From “Comparative Mysticism” to “New Age Spirituality”
Teaching New Age as Raw Materials of Religion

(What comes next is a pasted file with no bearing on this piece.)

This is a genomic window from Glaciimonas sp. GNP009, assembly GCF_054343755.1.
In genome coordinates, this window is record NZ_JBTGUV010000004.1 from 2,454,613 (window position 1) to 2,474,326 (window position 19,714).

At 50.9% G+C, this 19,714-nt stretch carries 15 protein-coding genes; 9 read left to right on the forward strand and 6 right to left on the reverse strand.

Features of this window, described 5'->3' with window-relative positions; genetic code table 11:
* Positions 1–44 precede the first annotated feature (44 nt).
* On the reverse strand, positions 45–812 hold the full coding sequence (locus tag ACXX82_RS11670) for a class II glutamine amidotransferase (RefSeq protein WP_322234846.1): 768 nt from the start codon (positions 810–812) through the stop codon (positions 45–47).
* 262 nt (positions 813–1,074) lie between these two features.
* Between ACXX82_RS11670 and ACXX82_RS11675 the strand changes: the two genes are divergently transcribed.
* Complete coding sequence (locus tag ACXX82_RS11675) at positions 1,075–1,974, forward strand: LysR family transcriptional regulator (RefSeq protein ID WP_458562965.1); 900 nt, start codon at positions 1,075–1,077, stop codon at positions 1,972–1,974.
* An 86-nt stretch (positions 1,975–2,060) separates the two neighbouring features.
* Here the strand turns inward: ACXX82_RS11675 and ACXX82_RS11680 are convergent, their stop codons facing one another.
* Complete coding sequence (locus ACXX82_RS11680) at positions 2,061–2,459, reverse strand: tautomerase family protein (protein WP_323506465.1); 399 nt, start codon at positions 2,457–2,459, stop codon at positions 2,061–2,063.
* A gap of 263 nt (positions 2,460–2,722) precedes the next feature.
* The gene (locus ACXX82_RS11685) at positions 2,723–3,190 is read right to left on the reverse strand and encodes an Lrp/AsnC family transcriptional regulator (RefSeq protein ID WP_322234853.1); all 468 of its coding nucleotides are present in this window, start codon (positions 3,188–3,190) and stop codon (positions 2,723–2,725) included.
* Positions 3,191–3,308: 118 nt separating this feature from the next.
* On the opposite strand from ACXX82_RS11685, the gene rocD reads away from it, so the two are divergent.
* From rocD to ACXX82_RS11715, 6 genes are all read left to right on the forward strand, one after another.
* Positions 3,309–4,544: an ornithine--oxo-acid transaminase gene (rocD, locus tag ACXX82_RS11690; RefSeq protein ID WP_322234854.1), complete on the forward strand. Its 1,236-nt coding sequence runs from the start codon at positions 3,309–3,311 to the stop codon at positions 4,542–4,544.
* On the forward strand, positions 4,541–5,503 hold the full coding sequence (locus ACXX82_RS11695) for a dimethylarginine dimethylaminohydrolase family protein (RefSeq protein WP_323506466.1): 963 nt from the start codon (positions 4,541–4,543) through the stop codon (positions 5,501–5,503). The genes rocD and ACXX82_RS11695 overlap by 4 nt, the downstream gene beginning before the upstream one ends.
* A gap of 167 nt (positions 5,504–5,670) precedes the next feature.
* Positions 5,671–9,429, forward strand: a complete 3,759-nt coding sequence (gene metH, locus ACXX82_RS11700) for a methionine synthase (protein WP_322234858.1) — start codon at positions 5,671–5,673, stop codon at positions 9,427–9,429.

The “new age” has been both difficult to specify and tricky to theorize in the standard terms of the academic study of religion. This chapter begins by looking at how elements of the new age stack up with the limited model of a rationalized bureaucratic organization supplied by the “world religions” taxonomy. It further locates the new age in the discursive drift from mysticism to spirituality. It then provides a series of reflections on twists and turns of evolving syllabi on the new age. A general line of development can be traced: from presenting a phenomenological description and interpretation of, first, comparative mysticism and latterly new age spirituality based in biographies, practices, and beliefs, to an increasingly theoretical interest in accounting for the structure and production of new age formations as a contribution to comparative problems in the study of religion. Several pedagogical strategies are discussed.
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